Scripting the Attention
Practical investigation in a sensorial dramaturgy of signs
With David Weber-Krebs, Nicole Beutler and Igor Dobricic
Everyone knows what attention is. It is the taking possession by the mind, in clear and vivid form, of one out of what seem several simultaneously possible objects or trains of thought. Focalization, concentration, of consciousness are of its essence. It implies withdrawal from some things in order to deal effectively with others, and is a condition which has a real opposite in the confused, dazed, scatterbrained state which in French is called distraction, and Zerstreutheit in German.
In contemporary philosophy and social theory (from McLuhan to Foucault ) discursive practices are on different levels considered to be directly responsible for the organization of a sensorium. In the realm of performing arts this supposedly discursive ordering of the sensorial material resonates well with the classical discipline of dramaturgy which is articulating action (on and off stage) in terms of (dramatic) text. Yet, performativity as a term that transcends the theatrical context and that is a part of the broader field of cultural studies also implies an inverted relation of the sensation to the discursive field – not only that a sensorium is shaped by the strategic manipulation of a social, cultural and political process of signification, but the sign systems themselves are affected and put in question by the immediate, embodied acts of self expression and communication.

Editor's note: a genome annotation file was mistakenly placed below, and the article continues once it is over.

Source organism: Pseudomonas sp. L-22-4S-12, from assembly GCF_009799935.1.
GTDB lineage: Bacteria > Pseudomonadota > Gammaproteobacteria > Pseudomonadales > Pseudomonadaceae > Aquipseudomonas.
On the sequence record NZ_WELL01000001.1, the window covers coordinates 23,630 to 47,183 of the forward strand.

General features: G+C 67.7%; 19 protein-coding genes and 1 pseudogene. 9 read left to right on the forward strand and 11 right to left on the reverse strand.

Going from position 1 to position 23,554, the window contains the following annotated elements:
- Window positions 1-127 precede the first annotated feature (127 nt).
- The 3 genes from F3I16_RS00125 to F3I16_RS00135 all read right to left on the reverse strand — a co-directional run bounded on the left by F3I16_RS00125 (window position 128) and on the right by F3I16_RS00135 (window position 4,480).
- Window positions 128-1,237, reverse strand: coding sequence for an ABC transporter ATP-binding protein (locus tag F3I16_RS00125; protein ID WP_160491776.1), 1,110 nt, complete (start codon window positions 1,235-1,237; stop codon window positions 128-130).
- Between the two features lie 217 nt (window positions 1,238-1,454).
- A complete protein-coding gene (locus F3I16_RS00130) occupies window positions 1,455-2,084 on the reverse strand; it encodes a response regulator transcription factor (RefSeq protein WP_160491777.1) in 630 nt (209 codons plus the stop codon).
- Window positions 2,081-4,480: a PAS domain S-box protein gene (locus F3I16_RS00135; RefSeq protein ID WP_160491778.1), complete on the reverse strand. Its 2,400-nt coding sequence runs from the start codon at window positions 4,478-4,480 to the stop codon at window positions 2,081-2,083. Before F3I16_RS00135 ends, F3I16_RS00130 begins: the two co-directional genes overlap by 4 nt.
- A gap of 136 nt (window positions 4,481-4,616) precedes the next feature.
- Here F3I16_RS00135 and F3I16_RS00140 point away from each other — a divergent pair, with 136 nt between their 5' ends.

By choosing to perceive the relationship between discourse (process of signification) and sensorium (sensation, perception and affect) as an essentially two directional exchange, we would like to suspend for a moment traditional supremacy of language (sign, image, word) over direct and immediate spatio-temporal experience of action and to bring these two aspects of performativity on equal footing. This would than allow us to explore how, in the context of contemporary theatre, the discursive shapes sensation AND how the sensorial affects discourse. Furthermore we would like to consider implications of this dynamisation between the “text” (writing/reading the performance) and the “sensorium” (affecting/sensing the performance) in a hope that this could assist us in decoding the structure of a theatrical experience in a new and unexpected way
We are not aiming towards a revolutionary re-invention of the organizational principles or scripting methods in theatre. On the contrary. It is in a nature of any theatrical event to exist between visceral and discursive levels and in this sense every dramaturgical theory in history had to deal with the same problem of the relation between presence and meaning, force and sign. Instead of proposing radically different set of dramaturgical principles we would like to approach existing ones from the changed perspective so that we can grasp ancient dramaturgical problems in a new, more contemporary way. We would also like to test implications of this new perspective concretely, in practice.